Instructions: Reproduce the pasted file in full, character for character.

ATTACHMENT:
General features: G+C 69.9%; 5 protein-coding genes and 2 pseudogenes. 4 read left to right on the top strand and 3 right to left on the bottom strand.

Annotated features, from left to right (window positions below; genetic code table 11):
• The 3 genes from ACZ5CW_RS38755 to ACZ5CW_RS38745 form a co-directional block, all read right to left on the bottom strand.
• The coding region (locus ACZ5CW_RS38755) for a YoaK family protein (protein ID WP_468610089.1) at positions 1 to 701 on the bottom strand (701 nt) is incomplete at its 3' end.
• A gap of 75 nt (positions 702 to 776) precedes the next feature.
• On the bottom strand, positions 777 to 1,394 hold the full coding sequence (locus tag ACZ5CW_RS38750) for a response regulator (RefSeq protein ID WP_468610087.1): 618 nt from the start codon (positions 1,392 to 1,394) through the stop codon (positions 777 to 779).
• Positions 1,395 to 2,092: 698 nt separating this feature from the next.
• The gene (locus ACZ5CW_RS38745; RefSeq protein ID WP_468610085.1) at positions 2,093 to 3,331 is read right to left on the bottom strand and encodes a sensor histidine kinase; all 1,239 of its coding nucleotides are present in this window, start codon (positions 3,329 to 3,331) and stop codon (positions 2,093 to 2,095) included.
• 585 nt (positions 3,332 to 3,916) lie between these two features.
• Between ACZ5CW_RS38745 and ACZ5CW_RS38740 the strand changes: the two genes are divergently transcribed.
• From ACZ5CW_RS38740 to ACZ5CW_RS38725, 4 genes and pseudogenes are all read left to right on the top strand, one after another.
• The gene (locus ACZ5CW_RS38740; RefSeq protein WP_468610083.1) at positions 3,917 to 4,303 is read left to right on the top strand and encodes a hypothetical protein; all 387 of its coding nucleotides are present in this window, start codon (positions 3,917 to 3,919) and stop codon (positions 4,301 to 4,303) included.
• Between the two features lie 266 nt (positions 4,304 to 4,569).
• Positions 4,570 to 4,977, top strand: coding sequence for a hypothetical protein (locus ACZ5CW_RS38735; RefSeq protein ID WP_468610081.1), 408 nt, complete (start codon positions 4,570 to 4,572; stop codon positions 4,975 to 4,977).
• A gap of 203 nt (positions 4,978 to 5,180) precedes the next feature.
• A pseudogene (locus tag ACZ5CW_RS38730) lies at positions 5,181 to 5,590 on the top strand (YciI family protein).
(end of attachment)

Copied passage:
General features: G+C 69.9%; 5 protein-coding genes and 2 pseudogenes. 4 read left to right on the top strand and 3 right to left on the bottom strand.

Annotated features, from left to right (window positions below; genetic code table 11):
• The 3 genes from ACZ5CW_RS38755 to ACZ5CW_RS38745 form a co-directional block, all read right to left on the bottom strand.
• The coding region (locus ACZ5CW_RS38755) for a YoaK family protein (protein ID WP_468610089.1) at positions 1 to 701 on the bottom strand (701 nt) is incomplete at its 3' end.
• A gap of 75 nt (positions 702 to 776) precedes the next feature.
• On the bottom strand, positions 777 to 1,394 hold the full coding sequence (locus tag ACZ5CW_RS38750) for a response regulator (RefSeq protein ID WP_468610087.1): 618 nt from the start codon (positions 1,392 to 1,394) through the stop codon (positions 777 to 779).
• Positions 1,395 to 2,092: 698 nt separating this feature from the next.
• The gene (locus ACZ5CW_RS38745; RefSeq protein ID WP_468610085.1) at positions 2,093 to 3,331 is read right to left on the bottom strand and encodes a sensor histidine kinase; all 1,239 of its coding nucleotides are present in this window, start codon (positions 3,329 to 3,331) and stop codon (positions 2,093 to 2,095) included.
• 585 nt (positions 3,332 to 3,916) lie between these two features.
• Between ACZ5CW_RS38745 and ACZ5CW_RS38740 the strand changes: the two genes are divergently transcribed.
• From ACZ5CW_RS38740 to ACZ5CW_RS38725, 4 genes and pseudogenes are all read left to right on the top strand, one after another.
• The gene (locus ACZ5CW_RS38740; RefSeq protein WP_468610083.1) at positions 3,917 to 4,303 is read left to right on the top strand and encodes a hypothetical protein; all 387 of its coding nucleotides are present in this window, start codon (positions 3,917 to 3,919) and stop codon (positions 4,301 to 4,303) included.
• Between the two features lie 266 nt (positions 4,304 to 4,569).
• Positions 4,570 to 4,977, top strand: coding sequence for a hypothetical protein (locus ACZ5CW_RS38735; RefSeq protein ID WP_468610081.1), 408 nt, complete (start codon positions 4,570 to 4,572; stop codon positions 4,975 to 4,977).
• A gap of 203 nt (positions 4,978 to 5,180) precedes the next feature.
• A pseudogene (locus tag ACZ5CW_RS38730) lies at positions 5,181 to 5,590 on the top strand (YciI family protein).